Fortunately, eyelid injury is uncommon, and it’s unlikely that your cat is sleeping with her eyes open.
If your cat is exhibiting any additional symptoms, take her to the doctor for a thorough examination.
Cat Sleeps With Eyes Open: Should You Be Concerned?
No, there’s no need to be concerned because your cat is sleeping with her eyes open in the vast majority of situations.
If she exhibits additional signs such as twitching, seizures, or ocular injuries, you should make an appointment with your veterinarian. They’ll be able to tell you whether your cat has a medical condition.
A cat sleeping with wide eyes is, for the most part, quite natural — though eerie. Your pet is in perfect health.
Cats perform a lot of strange, humorous, and baffling things that we don’t understand. It might be unsettling to see your cat sleeping with its eyes open.
But keep in mind: Cats want to be aware of their environment at all times, thus they may snooze with their eyes open.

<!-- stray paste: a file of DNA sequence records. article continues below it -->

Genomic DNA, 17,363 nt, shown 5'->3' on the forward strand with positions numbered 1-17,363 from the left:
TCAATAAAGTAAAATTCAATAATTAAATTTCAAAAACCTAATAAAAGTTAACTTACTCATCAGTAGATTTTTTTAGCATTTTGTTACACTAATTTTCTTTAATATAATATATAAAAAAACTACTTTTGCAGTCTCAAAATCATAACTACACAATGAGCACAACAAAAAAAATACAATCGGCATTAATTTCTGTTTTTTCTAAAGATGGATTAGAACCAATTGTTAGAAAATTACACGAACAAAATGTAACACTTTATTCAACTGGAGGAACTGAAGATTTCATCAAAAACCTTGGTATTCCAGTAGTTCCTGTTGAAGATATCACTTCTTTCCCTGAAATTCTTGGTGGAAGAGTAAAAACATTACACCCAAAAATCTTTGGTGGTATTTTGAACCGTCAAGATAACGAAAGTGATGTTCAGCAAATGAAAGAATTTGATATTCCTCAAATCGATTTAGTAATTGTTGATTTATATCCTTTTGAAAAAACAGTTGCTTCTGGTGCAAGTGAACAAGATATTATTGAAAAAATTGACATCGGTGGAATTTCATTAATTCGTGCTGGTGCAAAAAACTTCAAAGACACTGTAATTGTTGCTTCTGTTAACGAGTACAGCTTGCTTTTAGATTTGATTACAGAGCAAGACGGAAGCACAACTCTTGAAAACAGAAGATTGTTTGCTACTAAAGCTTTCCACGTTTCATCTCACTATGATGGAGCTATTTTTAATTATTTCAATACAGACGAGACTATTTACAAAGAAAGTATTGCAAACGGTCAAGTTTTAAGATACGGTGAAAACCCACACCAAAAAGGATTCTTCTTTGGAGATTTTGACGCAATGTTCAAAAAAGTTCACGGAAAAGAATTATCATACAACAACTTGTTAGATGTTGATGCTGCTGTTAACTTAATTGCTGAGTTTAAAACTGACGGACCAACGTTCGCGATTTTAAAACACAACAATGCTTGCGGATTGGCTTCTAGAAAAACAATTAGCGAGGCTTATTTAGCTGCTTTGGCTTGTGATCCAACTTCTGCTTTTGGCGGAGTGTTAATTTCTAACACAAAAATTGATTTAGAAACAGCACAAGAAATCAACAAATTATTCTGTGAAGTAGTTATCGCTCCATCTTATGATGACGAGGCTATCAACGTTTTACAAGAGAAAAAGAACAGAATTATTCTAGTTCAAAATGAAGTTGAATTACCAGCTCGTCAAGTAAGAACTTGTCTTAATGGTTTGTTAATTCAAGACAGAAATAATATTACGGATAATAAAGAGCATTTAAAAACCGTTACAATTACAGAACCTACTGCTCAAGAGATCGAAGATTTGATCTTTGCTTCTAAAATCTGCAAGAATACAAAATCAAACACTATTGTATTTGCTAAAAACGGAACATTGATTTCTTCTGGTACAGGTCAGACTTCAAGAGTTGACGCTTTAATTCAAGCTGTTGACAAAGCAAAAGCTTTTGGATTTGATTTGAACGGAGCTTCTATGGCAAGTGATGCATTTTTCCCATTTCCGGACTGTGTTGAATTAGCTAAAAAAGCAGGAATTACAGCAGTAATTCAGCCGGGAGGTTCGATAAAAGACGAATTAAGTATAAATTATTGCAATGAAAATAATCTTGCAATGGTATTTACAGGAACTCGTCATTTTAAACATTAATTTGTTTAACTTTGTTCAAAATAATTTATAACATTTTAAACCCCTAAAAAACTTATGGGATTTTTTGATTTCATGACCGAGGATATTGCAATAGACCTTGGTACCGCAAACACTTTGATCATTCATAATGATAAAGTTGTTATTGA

As far as cats go, they’re very typical; nothing to get worked up about.
Frequently Asked Questions
Why is my old cat sleeping with eyes open?
Nocturnal lagophthalmos is usually caused by a problem with the face’s muscles or nerves. Sleeping with the eyes open can be caused by anything that causes weakening or paralysis in the orbicularis oculi muscle (the muscle that shuts the eyelids).
Why are cats eyes open when they die?
Because muscle control is required to keep a cat’s eyes closed, they prefer to stay open after death. After examining the subjects: After a cat dies, the pupils often seem bigger than usual.
Do cats only sleep when they feel safe?
Cats may sleep for up to 16 hours every day. Because they are at their most vulnerable while resting, your cat’s resting quarters must be safe and secure.
Cats can and do occasionally sleep with their eyes open. It will happen more frequently in certain cats than in others.
Sleeping with their eyes open can occur for a variety of reasons, but it seldom indicates that something is amiss. It’s also something to look out for in elderly cats.
Just keep an eye on your cat for any unusual behaviour or vocalisations of discomfort. If you sense something isn’t quite right, contact a veterinarian as soon as possible. It’s not worth taking the chance.
Drop your questions in the comments section below!